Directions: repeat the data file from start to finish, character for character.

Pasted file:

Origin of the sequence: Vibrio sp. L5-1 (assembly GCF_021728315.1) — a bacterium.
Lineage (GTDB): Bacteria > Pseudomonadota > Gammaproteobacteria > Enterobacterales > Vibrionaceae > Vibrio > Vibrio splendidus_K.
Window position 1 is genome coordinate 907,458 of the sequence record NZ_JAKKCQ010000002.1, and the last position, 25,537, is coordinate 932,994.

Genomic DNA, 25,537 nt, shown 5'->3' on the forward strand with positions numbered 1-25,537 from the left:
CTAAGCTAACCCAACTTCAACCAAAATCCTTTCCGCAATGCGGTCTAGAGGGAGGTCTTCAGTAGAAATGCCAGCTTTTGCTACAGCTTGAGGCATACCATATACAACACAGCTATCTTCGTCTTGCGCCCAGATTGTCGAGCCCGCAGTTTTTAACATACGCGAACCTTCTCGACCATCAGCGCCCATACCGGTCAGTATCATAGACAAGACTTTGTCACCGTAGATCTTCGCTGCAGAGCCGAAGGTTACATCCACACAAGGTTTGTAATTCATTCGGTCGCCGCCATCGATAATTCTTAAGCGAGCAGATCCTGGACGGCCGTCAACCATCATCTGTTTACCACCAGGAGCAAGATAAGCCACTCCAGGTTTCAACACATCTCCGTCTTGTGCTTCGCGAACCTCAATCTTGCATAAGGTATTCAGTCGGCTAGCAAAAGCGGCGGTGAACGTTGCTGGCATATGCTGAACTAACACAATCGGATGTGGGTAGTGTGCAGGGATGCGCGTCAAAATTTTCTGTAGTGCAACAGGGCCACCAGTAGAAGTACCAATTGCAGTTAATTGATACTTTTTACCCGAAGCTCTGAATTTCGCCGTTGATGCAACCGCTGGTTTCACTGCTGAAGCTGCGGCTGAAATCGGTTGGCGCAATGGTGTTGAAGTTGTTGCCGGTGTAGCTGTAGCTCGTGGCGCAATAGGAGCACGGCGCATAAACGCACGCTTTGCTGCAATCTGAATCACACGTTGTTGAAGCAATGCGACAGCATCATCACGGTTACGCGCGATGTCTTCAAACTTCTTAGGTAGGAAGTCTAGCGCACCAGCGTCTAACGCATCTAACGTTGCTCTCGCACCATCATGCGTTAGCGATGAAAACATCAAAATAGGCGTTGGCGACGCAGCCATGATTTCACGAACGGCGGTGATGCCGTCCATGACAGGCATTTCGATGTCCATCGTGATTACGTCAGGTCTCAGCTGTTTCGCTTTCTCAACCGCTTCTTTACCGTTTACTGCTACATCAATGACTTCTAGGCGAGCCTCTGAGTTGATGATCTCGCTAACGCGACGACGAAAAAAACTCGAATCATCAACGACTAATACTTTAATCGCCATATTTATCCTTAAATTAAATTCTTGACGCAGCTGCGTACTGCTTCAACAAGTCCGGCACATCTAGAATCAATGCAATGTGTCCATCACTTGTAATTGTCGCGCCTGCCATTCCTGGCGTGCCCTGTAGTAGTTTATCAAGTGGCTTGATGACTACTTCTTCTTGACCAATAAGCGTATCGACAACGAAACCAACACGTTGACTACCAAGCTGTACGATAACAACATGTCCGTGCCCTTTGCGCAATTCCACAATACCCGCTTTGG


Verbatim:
Origin of the sequence: Vibrio sp. L5-1 (assembly GCF_021728315.1) — a bacterium.
Lineage (GTDB): Bacteria > Pseudomonadota > Gammaproteobacteria > Enterobacterales > Vibrionaceae > Vibrio > Vibrio splendidus_K.
Window position 1 is genome coordinate 907,458 of the sequence record NZ_JAKKCQ010000002.1, and the last position, 25,537, is coordinate 932,994.

Genomic DNA, 25,537 nt, shown 5'->3' on the forward strand with positions numbered 1-25,537 from the left:
CTAAGCTAACCCAACTTCAACCAAAATCCTTTCCGCAATGCGGTCTAGAGGGAGGTCTTCAGTAGAAATGCCAGCTTTTGCTACAGCTTGAGGCATACCATATACAACACAGCTATCTTCGTCTTGCGCCCAGATTGTCGAGCCCGCAGTTTTTAACATACGCGAACCTTCTCGACCATCAGCGCCCATACCGGTCAGTATCATAGACAAGACTTTGTCACCGTAGATCTTCGCTGCAGAGCCGAAGGTTACATCCACACAAGGTTTGTAATTCATTCGGTCGCCGCCATCGATAATTCTTAAGCGAGCAGATCCTGGACGGCCGTCAACCATCATCTGTTTACCACCAGGAGCAAGATAAGCCACTCCAGGTTTCAACACATCTCCGTCTTGTGCTTCGCGAACCTCAATCTTGCATAAGGTATTCAGTCGGCTAGCAAAAGCGGCGGTGAACGTTGCTGGCATATGCTGAACTAACACAATCGGATGTGGGTAGTGTGCAGGGATGCGCGTCAAAATTTTCTGTAGTGCAACAGGGCCACCAGTAGAAGTACCAATTGCAGTTAATTGATACTTTTTACCCGAAGCTCTGAATTTCGCCGTTGATGCAACCGCTGGTTTCACTGCTGAAGCTGCGGCTGAAATCGGTTGGCGCAATGGTGTTGAAGTTGTTGCCGGTGTAGCTGTAGCTCGTGGCGCAATAGGAGCACGGCGCATAAACGCACGCTTTGCTGCAATCTGAATCACACGTTGTTGAAGCAATGCGACAGCATCATCACGGTTACGCGCGATGTCTTCAAACTTCTTAGGTAGGAAGTCTAGCGCACCAGCGTCTAACGCATCTAACGTTGCTCTCGCACCATCATGCGTTAGCGATGAAAACATCAAAATAGGCGTTGGCGACGCAGCCATGATTTCACGAACGGCGGTGATGCCGTCCATGACAGGCATTTCGATGTCCATCGTGATTACGTCAGGTCTCAGCTGTTTCGCTTTCTCAACCGCTTCTTTACCGTTTACTGCTACATCAATGACTTCTAGGCGAGCCTCTGAGTTGATGATCTCGCTAACGCGACGACGAAAAAAACTCGAATCATCAACGACTAATACTTTAATCGCCATATTTATCCTTAAATTAAATTCTTGACGCAGCTGCGTACTGCTTCAACAAGTCCGGCACATCTAGAATCAATGCAATGTGTCCATCACTTGTAATTGTCGCGCCTGCCATTCCTGGCGTGCCCTGTAGTAGTTTATCAAGTGGCTTGATGACTACTTCTTCTTGACCAATAAGCGTATCGACAACGAAACCAACACGTTGACTACCAAGCTGTACGATAACAACATGTCCGTGCCCTTTGCGCAATTCCACAATACCCGCTTTGG